I had a pair. Every few weeks the suction would fail on one of the cups.
I developed the habit of grabbing and tugging them, every time I entered the shower, before I put any “emergency” weight/stress grab on them.
Yes, that’s true. I already had one of those grab bars in the tub for the past 10 years. I have to reset the suction cups about once every other month. You just need to make sure the surface of the tiles are clean.
I think I paid about $15 for the one I bought ten years ago, so $1.34 was a bargain. It appears to be the same model from the same manufacturer. But who knows, everything in China may be coming from the same factory.
I took out my bathtub in one of the bathrooms and put in a walk in shower. Once I had all the drywall off the walls I could mark the studs and put grab bars all around the shower along with a seat against the wall. The hardest part is getting the slope in the shower correct. I wouldn’t use the suction type, it just isn’t worth it.
We remodeled our bathroom last Summer (2022). Part of the remodel was removing the tub and replacing it with a walk-in shower. There are plenty of grab bars. At the time I didn’t even think about grab bars for the throne. I kinda thought that was funny.
Fast forward to October-November of this year and I developed a problem with my right ankle. Guess what? It ain’t funny no more. Wish I had installed grab bars around the throne.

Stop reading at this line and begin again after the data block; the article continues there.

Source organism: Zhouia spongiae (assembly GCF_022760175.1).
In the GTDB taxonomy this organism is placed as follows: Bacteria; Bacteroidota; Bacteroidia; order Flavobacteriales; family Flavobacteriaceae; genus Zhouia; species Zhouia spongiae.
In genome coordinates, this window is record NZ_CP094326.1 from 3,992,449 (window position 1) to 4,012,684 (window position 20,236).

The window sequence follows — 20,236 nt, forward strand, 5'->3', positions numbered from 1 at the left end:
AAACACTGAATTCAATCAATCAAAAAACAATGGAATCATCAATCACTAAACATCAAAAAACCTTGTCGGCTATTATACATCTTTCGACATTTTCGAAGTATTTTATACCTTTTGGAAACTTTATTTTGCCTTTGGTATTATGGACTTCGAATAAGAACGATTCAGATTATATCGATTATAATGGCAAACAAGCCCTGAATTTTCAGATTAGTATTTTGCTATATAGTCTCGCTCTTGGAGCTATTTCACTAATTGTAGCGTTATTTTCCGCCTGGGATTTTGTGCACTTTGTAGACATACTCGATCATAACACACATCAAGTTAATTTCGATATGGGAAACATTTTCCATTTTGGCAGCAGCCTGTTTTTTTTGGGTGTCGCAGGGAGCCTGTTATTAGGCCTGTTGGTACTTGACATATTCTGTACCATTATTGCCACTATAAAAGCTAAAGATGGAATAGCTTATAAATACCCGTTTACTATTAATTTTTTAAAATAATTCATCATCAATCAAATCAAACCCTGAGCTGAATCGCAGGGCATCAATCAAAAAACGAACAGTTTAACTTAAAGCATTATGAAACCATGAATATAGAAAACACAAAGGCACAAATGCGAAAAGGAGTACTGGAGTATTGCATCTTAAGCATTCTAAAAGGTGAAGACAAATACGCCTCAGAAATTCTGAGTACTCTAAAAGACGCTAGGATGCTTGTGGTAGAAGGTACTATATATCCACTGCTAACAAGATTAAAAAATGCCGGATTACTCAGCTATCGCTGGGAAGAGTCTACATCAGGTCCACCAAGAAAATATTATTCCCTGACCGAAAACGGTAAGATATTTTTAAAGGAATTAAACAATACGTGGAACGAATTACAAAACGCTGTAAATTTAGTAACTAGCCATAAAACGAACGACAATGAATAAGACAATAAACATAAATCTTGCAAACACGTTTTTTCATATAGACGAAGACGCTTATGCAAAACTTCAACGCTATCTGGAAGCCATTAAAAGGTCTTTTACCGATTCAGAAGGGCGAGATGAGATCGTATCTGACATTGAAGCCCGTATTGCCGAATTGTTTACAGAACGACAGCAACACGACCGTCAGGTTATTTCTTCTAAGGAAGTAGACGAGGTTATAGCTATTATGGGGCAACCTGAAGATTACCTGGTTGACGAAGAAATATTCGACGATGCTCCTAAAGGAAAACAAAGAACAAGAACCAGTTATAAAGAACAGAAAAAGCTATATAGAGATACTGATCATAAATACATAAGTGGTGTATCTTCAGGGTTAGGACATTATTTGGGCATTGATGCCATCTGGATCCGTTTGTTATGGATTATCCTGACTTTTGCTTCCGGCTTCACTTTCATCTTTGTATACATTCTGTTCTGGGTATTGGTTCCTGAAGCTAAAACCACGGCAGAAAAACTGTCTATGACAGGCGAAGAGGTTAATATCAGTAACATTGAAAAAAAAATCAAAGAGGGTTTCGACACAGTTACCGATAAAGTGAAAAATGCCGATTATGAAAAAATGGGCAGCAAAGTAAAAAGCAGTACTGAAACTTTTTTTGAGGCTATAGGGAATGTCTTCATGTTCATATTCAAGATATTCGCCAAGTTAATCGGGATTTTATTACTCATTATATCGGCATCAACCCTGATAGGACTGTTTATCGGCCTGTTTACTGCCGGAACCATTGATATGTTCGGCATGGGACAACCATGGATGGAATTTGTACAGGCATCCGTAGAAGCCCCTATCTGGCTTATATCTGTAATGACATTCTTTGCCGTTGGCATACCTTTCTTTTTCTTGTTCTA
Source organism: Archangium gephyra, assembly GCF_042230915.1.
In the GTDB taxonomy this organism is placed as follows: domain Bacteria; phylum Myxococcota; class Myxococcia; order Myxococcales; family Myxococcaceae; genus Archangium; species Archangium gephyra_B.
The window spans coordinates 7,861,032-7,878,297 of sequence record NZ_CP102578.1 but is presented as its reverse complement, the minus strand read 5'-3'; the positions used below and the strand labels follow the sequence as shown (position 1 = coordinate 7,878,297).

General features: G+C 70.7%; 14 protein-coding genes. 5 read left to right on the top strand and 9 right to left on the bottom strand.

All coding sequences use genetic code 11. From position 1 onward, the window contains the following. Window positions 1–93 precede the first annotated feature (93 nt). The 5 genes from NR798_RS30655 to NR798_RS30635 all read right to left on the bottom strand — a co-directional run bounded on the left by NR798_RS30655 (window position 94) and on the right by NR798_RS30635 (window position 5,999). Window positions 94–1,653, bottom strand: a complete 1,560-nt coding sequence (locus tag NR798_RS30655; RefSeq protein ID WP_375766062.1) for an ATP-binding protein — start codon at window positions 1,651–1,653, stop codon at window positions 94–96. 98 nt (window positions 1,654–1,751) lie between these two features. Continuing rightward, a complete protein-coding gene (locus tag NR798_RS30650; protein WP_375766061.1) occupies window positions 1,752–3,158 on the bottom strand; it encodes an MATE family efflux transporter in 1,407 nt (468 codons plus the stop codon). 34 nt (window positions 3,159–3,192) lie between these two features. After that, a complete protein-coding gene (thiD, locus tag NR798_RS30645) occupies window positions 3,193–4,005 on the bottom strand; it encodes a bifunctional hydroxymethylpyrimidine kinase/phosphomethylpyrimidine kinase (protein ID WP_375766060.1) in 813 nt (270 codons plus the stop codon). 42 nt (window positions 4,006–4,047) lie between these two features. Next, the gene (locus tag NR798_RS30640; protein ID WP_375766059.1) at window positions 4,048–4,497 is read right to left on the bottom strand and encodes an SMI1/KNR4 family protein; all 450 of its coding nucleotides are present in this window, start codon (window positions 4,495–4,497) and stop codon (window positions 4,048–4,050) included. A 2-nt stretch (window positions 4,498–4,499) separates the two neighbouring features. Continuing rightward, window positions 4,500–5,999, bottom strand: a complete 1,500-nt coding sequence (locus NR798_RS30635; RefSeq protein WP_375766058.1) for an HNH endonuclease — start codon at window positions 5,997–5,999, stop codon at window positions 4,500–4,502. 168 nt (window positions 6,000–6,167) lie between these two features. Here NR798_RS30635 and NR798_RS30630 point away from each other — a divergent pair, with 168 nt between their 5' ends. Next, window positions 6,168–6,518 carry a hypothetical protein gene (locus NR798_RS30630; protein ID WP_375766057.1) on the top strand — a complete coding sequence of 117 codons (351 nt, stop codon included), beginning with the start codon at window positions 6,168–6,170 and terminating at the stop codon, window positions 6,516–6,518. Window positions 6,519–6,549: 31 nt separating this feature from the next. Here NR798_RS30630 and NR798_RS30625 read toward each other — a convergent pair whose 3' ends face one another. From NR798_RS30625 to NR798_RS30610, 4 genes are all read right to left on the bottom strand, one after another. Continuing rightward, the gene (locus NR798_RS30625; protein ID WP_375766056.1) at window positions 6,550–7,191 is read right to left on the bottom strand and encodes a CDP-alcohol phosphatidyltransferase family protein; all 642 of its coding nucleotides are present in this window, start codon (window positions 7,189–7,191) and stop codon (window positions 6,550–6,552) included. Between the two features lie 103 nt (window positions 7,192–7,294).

An excellent reason to future proof the body. On my Centenarian Decathlon list (per Peter Attia) and something I repeatedly reminded my BodyPump class members of WRT squats…getting up from the toilet unaided is a hugely valuable skill.
Useful self test/progressive exercise for anyone…a “sit to stand”, weighted sit to stand, one legged sit to stand. Plus all the balance exercises listed in other threads.
As I also reminded my class members…you can listen to me now, or believe me later
Going to need these skills in just over a months time after my lapiplasty surgery.
Well, I’ve already had a taste…I had my right foot done in October of 2021. Even though the recovery period was complication free, it was still a bear. Nothing I couldn’t have predicted but you still don’t know how awful feeling awful and in pain can be…until you actually are. I recall thinking that, if the left foot got no worse than it was back then, I wouldn’t go for getting it fixed. Of course, since “getting worse” is what my bunions have done since they first started barely 15 years ago, there was really no reason to expect anything different from what’s happened.
Whole foot is painful now…a feeling of ligaments stretching to capacity as the bones have shifted so far from “normal”. I had to go shopping in my slippers earlier this week…like a little ole granny👵.
Sorry to hear it. BIL’s was so bad they had to leave a metal plate in his foot, as well as screws. Mobility has decreased to the point that he’s wondering if he would have better off not getting it done. Probably more extreme a case than most.
This was the post op radiograph after the first surgery. As bad as it looks, I would’ve ducked out of fixing the left had it stayed like this. You can see what my current discomfort is due to, though, with overly strained ligaments etc.
The orthopedist was quite honest with what to expect…at least as far as my experience indicates…and actually said about 20% or so of patients have the hardware removed. For sure, the right foot feels stiffer than the other…but maybe that’s what feet that don’t develop bunions actually feel like?